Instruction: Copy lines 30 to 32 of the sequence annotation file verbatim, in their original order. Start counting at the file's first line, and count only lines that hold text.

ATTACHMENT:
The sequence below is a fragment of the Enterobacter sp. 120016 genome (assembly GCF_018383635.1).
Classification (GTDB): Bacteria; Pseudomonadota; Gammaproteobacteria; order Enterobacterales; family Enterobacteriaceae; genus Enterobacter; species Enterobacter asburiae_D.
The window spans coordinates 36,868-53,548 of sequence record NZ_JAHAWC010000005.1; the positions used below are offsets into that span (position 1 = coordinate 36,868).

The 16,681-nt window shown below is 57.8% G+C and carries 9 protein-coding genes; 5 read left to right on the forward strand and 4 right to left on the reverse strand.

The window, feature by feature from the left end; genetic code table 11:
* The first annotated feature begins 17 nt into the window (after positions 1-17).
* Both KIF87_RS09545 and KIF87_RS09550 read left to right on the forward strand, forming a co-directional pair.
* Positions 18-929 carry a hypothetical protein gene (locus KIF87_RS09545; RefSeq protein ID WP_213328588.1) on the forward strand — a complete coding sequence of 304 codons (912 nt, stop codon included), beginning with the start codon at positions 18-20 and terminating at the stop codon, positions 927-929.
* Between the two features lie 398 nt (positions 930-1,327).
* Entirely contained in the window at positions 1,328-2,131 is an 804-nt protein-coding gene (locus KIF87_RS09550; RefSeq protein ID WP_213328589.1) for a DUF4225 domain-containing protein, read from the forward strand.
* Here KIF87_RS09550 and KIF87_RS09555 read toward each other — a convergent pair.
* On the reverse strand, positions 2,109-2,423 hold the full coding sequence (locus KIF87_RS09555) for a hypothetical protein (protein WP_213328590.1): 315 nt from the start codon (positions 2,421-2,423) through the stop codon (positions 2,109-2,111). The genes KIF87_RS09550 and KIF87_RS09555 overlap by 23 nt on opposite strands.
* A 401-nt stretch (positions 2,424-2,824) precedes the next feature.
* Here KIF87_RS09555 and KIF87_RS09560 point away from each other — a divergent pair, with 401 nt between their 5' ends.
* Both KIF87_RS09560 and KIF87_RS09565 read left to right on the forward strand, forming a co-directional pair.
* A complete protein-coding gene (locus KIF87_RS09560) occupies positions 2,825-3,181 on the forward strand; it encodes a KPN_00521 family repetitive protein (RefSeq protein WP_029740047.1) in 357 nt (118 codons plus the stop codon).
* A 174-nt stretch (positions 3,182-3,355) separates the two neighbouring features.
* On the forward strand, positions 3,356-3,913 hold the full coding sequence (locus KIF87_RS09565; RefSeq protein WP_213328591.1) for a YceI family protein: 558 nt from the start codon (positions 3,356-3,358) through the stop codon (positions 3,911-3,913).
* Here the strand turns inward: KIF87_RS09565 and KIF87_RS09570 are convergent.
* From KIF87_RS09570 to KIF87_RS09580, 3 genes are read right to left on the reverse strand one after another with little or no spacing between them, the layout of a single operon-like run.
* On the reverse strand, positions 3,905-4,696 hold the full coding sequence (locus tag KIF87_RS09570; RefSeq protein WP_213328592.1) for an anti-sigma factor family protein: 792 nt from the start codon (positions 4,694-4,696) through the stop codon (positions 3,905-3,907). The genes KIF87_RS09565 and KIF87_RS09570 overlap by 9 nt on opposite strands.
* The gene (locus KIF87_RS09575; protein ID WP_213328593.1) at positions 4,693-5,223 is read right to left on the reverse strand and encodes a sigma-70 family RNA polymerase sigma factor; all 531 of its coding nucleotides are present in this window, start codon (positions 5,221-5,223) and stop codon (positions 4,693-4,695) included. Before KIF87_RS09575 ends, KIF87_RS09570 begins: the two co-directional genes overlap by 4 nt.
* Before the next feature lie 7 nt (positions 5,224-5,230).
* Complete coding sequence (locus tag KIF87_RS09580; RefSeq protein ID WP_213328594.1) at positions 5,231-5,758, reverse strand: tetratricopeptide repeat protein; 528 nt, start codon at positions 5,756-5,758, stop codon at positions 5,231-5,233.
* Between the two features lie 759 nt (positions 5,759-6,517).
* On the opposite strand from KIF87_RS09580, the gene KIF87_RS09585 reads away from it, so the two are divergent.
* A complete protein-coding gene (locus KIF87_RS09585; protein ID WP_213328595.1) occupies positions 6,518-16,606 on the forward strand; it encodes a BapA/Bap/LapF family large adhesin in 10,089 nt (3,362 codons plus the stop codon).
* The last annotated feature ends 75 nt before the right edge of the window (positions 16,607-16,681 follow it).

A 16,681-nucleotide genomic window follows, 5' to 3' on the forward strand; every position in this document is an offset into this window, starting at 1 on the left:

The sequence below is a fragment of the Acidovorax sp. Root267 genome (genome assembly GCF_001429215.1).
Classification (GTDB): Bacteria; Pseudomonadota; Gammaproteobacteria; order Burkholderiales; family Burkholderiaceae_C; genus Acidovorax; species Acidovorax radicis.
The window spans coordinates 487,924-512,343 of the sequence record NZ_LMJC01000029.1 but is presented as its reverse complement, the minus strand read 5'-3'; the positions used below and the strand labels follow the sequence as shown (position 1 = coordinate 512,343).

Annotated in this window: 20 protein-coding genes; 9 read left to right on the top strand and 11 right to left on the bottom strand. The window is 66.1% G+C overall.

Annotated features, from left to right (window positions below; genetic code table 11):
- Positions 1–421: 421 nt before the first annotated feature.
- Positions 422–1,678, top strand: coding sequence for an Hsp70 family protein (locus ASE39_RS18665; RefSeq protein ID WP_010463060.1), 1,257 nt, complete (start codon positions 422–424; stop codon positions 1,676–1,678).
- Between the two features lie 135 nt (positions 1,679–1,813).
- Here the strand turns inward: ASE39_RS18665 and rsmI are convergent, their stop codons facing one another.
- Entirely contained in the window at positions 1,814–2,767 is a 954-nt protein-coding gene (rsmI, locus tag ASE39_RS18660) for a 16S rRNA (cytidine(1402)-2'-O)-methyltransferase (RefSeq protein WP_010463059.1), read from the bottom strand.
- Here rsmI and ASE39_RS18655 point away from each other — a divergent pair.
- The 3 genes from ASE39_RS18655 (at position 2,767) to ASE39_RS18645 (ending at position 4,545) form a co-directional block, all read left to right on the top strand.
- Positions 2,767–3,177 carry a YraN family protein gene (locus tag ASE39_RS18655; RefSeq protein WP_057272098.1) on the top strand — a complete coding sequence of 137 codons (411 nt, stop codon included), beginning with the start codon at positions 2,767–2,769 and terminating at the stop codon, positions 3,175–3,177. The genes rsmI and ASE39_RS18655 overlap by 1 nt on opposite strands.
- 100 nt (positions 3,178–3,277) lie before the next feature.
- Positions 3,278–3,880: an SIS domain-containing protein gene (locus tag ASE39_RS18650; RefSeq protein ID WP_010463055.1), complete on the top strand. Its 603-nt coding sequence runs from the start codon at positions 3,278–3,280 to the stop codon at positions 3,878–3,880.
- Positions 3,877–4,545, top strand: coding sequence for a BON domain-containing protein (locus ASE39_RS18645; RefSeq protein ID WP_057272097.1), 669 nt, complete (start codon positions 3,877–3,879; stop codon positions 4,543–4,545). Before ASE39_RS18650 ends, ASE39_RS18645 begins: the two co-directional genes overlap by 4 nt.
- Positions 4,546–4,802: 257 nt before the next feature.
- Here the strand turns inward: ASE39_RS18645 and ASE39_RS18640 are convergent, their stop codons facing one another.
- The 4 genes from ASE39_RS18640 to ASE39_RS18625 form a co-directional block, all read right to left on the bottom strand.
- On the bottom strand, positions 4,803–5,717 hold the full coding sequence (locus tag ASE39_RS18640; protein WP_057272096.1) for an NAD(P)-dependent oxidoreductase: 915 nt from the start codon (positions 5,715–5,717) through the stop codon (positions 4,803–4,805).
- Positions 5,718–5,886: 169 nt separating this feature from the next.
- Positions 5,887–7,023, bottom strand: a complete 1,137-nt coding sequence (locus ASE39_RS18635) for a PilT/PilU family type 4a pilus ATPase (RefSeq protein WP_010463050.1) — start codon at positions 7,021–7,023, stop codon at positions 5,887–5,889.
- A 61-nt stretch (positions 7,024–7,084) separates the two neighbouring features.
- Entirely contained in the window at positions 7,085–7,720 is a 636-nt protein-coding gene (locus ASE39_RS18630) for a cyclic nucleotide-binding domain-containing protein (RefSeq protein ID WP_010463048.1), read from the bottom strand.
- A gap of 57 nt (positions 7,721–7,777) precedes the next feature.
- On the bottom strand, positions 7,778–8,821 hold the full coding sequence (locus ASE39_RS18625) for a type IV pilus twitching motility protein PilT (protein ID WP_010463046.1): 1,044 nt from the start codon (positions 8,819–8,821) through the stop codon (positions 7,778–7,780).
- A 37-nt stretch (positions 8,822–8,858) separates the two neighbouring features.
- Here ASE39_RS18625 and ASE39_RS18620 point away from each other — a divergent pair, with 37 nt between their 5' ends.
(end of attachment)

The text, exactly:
The sequence below is a fragment of the Acidovorax sp. Root267 genome (genome assembly GCF_001429215.1).
Classification (GTDB): Bacteria; Pseudomonadota; Gammaproteobacteria; order Burkholderiales; family Burkholderiaceae_C; genus Acidovorax; species Acidovorax radicis.
The window spans coordinates 487,924-512,343 of the sequence record NZ_LMJC01000029.1 but is presented as its reverse complement, the minus strand read 5'-3'; the positions used below and the strand labels follow the sequence as shown (position 1 = coordinate 512,343).